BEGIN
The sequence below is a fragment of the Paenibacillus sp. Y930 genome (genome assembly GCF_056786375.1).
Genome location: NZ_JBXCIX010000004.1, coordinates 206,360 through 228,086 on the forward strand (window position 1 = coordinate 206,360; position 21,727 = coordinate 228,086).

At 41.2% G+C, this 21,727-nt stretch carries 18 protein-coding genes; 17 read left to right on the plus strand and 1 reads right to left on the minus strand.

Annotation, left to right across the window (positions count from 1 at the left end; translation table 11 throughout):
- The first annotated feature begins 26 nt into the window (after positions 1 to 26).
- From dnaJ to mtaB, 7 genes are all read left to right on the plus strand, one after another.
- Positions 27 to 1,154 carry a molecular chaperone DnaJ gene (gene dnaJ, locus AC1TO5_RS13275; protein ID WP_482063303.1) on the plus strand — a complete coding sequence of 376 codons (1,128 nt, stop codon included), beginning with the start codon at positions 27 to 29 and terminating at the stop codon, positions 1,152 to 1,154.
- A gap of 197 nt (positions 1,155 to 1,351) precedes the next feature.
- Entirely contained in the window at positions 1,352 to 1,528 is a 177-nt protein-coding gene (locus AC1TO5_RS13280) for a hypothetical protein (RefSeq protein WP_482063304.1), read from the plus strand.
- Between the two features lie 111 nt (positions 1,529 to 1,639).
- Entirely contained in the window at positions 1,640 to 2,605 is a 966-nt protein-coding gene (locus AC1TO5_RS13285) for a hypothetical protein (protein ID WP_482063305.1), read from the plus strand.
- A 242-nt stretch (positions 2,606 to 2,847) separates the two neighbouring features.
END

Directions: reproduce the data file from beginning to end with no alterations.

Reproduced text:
The sequence below is a fragment of the Paenibacillus sp. Y930 genome (genome assembly GCF_056786375.1).
Genome location: NZ_JBXCIX010000004.1, coordinates 206,360 through 228,086 on the forward strand (window position 1 = coordinate 206,360; position 21,727 = coordinate 228,086).

At 41.2% G+C, this 21,727-nt stretch carries 18 protein-coding genes; 17 read left to right on the plus strand and 1 reads right to left on the minus strand.

Annotation, left to right across the window (positions count from 1 at the left end; translation table 11 throughout):
- The first annotated feature begins 26 nt into the window (after positions 1 to 26).
- From dnaJ to mtaB, 7 genes are all read left to right on the plus strand, one after another.
- Positions 27 to 1,154 carry a molecular chaperone DnaJ gene (gene dnaJ, locus AC1TO5_RS13275; protein ID WP_482063303.1) on the plus strand — a complete coding sequence of 376 codons (1,128 nt, stop codon included), beginning with the start codon at positions 27 to 29 and terminating at the stop codon, positions 1,152 to 1,154.
- A gap of 197 nt (positions 1,155 to 1,351) precedes the next feature.
- Entirely contained in the window at positions 1,352 to 1,528 is a 177-nt protein-coding gene (locus AC1TO5_RS13280) for a hypothetical protein (RefSeq protein WP_482063304.1), read from the plus strand.
- Between the two features lie 111 nt (positions 1,529 to 1,639).
- Entirely contained in the window at positions 1,640 to 2,605 is a 966-nt protein-coding gene (locus AC1TO5_RS13285) for a hypothetical protein (protein ID WP_482063305.1), read from the plus strand.
- A 242-nt stretch (positions 2,606 to 2,847) separates the two neighbouring features.